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Will Hollande's victory shape a new course for Europe?




PARIS, FRANCE - MAY 06:  French President-Elect Francois Hollande greets thousands of gathered supporters at Place de la Bastille after victory in French Presidential Elections on May 6, 2012 in Paris, France. Socialist Francois Hollande has defeated incumbent president and UMP candidate Nicolas Sarkozy, with a projected 52% of the vote in the second and final round of the French Presidential elections.  (Photo by Sean Gallup/Getty Images)
PARIS, FRANCE - MAY 06: French President-Elect Francois Hollande greets thousands of gathered supporters at Place de la Bastille after victory in French Presidential Elections on May 6, 2012 in Paris, France. Socialist Francois Hollande has defeated incumbent president and UMP candidate Nicolas Sarkozy, with a projected 52% of the vote in the second and final round of the French Presidential elections. (Photo by Sean Gallup/Getty Images)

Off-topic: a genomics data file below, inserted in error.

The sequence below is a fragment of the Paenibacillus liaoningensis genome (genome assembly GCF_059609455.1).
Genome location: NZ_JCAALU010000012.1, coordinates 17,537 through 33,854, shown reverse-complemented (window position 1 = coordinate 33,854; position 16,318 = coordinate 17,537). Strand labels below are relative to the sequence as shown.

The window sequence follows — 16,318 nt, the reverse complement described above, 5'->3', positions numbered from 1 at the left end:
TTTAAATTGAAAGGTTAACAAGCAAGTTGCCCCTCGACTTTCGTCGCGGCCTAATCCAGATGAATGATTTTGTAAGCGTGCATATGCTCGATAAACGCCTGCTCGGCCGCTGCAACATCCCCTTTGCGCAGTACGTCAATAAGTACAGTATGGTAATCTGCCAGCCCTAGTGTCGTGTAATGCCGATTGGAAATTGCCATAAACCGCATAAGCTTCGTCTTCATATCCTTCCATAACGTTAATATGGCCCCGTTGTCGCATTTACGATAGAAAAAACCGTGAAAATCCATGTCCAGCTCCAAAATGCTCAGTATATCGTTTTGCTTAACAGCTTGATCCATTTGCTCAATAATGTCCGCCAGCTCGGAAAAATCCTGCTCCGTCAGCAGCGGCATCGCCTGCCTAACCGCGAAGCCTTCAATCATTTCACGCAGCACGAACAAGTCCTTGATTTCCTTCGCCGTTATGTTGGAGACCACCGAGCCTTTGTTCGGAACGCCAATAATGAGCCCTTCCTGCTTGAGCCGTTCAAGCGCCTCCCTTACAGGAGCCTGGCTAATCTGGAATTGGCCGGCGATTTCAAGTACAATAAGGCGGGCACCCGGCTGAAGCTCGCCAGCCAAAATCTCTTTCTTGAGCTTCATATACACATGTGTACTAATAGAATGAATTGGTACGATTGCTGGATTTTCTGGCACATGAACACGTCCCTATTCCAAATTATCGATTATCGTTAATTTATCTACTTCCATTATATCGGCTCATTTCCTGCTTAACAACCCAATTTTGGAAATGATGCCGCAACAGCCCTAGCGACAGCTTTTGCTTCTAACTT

Sean Gallup/Getty Images

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Over the weekend, Francois Hollande became the first Socialist candidate to win the French presidency since Francois Mitterand in 1988, making defeated incumbent Nicolas Sarkoky the first French president in three decades not to win re-election.

Hollande's success depended in large part on appealing to the minority vote, as Sarkozy took to courting voters on the right. Hollande engaged in a robust get-out-of-the-vote campaign, going door-to-door to over five million homes in France's more impoverished districts, and even made a campaign video featuring the Jay-Z song "N-s in Paris."

The election also served as a referendum on France's financial situation and Hollande's first move is expected to be a high profile meeting with German Chancellor Angela Merkel about the future of the Euro zone.

Steven Erlanger of the New York Times joins the show to discuss Hollande's victory and what it means for the viability of Europe's fiscal agreement and the future of the euro.

Guest:

Steven Erlanger is the New York Times Paris bureau chief.